As well as The Conversation, I'm a regular contributor to New Philosopher and pop up from time to time on The Drum, 774 Melbourne, 3RRR, Radio National, The Age, and other places.
Professor, University of Notre Dame Australia
I am a political anthropologist whose work for Aboriginal organisations since the early 1980s involves practical research and advice on issues of land use and distribution, community control of community development, and governance institutions at the local and regional levels. For two separate periods I was the Senior Anthropologist for the Kimberley Land Council, formulating anthropological and policy advice on local, national and international projects, as well as native title cases. From 2002 to 2012 I was a Research Fellow, and Senior Research Fellow, in Indigenous Regional Organisation, Governance and Public Policy at the Australian Institute of Aboriginal and Torres Strait Islander Studies. I concentrated my research on public policy approaches to Indigenous affairs. I have authored numerous scholarly articles and practical reports, and the book Belonging Together: Dealing with the Politics of Disenchantment in Australian Indigenous Policy (Aboriginal Studies Press, Canberra 2011). I am currently an Honorary Professor at the Crawford School for Public Policy (ANU), and a Professor at the Nulungu Research Institute, University of Notre Dame Australia, Broome. I led the ARC-funded project Reciprocal Accountability and Public Value in Aboriginal Organisations.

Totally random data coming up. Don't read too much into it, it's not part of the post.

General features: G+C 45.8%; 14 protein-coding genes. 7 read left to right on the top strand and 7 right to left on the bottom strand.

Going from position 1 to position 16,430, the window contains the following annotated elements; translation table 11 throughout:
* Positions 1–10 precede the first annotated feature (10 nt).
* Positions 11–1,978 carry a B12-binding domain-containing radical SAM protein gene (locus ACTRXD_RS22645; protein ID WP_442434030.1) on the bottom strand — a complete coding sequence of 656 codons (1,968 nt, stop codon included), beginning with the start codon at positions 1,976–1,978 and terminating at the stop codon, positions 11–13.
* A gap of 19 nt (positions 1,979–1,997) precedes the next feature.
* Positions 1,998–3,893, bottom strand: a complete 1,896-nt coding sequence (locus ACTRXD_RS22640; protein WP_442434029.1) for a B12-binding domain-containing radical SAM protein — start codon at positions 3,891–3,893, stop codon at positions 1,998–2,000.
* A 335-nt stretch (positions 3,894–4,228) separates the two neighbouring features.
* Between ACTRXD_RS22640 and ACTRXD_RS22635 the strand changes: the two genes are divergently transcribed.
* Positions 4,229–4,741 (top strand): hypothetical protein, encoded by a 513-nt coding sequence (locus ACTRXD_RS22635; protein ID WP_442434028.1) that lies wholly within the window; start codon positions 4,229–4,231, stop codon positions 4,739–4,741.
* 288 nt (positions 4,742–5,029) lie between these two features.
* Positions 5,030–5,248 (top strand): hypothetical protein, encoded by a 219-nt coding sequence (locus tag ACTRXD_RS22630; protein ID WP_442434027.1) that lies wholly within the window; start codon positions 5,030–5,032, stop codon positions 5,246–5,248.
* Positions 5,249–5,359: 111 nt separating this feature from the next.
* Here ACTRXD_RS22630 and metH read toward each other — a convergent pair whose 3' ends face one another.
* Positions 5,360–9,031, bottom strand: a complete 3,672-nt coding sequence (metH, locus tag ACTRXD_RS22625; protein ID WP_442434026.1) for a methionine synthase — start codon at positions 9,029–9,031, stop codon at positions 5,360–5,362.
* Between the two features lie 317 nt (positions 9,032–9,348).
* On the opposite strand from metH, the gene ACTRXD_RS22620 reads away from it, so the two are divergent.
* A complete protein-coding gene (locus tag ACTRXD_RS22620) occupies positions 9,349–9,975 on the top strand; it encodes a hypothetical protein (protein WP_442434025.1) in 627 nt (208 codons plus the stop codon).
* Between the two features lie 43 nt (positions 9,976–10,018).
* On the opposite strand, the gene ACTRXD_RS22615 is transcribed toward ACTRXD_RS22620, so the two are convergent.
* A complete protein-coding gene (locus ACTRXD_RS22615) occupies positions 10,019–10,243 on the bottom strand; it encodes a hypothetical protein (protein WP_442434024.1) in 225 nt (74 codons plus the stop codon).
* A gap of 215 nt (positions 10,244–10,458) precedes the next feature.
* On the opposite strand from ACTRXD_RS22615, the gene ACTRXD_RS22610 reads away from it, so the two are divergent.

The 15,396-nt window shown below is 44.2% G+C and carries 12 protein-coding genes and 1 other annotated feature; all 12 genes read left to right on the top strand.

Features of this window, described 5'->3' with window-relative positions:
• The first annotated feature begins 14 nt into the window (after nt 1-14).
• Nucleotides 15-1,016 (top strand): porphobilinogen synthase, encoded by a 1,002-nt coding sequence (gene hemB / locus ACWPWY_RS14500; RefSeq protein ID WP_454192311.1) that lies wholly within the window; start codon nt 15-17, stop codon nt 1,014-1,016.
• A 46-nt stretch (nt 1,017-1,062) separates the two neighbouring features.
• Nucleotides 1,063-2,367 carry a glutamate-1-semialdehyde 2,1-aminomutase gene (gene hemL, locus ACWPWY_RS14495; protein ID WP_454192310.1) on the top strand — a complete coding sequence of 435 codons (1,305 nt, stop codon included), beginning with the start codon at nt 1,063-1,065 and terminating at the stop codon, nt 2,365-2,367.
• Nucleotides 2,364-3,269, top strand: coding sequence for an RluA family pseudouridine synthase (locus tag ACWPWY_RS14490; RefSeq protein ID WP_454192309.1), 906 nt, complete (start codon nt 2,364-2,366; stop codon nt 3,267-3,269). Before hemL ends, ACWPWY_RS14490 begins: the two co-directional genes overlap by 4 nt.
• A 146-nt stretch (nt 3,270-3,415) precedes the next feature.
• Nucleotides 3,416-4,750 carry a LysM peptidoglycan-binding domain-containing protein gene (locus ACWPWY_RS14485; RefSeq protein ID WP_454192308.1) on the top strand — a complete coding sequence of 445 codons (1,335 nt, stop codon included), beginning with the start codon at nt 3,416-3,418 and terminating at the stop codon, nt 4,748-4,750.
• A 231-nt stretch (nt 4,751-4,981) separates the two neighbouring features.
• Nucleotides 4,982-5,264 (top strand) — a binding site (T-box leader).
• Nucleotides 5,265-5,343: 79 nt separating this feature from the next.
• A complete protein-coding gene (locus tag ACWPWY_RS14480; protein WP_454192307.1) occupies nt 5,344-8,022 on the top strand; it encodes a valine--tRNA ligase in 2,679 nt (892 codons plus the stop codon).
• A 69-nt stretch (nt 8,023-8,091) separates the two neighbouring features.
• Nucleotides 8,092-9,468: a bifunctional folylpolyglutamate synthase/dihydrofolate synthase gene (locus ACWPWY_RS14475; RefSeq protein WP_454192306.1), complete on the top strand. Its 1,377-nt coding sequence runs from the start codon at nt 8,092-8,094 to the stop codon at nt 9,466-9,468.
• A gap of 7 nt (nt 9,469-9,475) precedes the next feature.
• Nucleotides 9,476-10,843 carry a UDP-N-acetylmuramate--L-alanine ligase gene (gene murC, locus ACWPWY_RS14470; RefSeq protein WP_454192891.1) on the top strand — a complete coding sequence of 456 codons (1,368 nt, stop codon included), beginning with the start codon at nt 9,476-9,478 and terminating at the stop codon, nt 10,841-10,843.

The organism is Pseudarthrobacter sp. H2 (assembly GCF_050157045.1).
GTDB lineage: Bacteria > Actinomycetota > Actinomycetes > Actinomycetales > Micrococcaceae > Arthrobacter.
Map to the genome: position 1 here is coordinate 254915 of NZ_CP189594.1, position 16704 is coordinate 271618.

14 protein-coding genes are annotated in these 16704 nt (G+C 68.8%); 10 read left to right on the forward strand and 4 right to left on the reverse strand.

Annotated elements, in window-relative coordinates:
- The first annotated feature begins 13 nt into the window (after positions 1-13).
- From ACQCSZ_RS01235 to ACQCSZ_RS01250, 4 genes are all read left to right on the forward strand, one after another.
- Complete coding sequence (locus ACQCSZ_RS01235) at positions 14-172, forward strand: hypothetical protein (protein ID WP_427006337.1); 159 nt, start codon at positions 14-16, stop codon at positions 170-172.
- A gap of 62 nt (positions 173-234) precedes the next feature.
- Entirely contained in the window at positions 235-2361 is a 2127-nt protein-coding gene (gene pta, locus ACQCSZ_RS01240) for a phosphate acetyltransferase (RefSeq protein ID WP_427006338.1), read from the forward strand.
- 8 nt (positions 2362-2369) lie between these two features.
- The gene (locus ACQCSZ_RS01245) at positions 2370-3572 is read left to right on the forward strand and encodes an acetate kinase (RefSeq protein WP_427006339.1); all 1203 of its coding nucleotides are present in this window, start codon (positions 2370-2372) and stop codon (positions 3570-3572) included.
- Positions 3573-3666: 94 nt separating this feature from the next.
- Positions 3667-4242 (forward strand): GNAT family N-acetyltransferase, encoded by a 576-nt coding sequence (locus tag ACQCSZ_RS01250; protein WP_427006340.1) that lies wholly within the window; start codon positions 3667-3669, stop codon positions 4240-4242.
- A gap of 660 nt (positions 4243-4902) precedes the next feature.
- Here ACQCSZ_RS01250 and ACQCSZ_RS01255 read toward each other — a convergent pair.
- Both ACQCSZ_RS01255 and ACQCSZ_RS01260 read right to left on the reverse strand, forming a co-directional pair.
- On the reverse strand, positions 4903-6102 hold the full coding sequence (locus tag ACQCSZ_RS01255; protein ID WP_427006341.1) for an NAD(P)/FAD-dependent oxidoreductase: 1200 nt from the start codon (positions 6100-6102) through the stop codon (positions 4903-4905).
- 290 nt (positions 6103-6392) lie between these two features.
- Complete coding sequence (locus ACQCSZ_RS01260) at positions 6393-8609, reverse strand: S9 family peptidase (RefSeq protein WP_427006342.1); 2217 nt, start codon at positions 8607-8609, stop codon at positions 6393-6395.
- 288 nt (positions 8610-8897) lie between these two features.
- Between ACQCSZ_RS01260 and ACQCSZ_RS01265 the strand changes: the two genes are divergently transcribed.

Professor Intelligence and Security Studies, Charles Sturt University
Professor Patrick F Walsh is a Professor, Intelligence and Security studies at the Australian Graduate School of Policing and Security, Charles Sturt University, Australia. He consults to government and his research focuses on a range of intelligence capability issues including governance, leadership, intelligence and ethics, biosecurity, health security and cyber. He is the author of Intelligence and Intelligence Analysis, Routledge, UK 2011; Intelligence, Biosecurity and Bioterrorism, Palgrave Macmillan, UK, 2018; and Intelligence Leadership and Governance. Building Effective Intelligence Communities in the 21st Century, Routledge, 2020
Postdoctoral fellow, University of Virginia
Patrick I. Hancock is a Postdoctoral Fellow at the University of Virginia School of Engineering and Applied Sciences. His research focuses on developing collaborative and behaviorally informed engineering practices that facilitate processes and generate outcomes that meet community definitions of social justice. Patrick’s work has appeared in Nature Sustainability, American Psychologist and iScience.
Professor, Sexuality Studies/Human Rights & Social Justice, Carleton University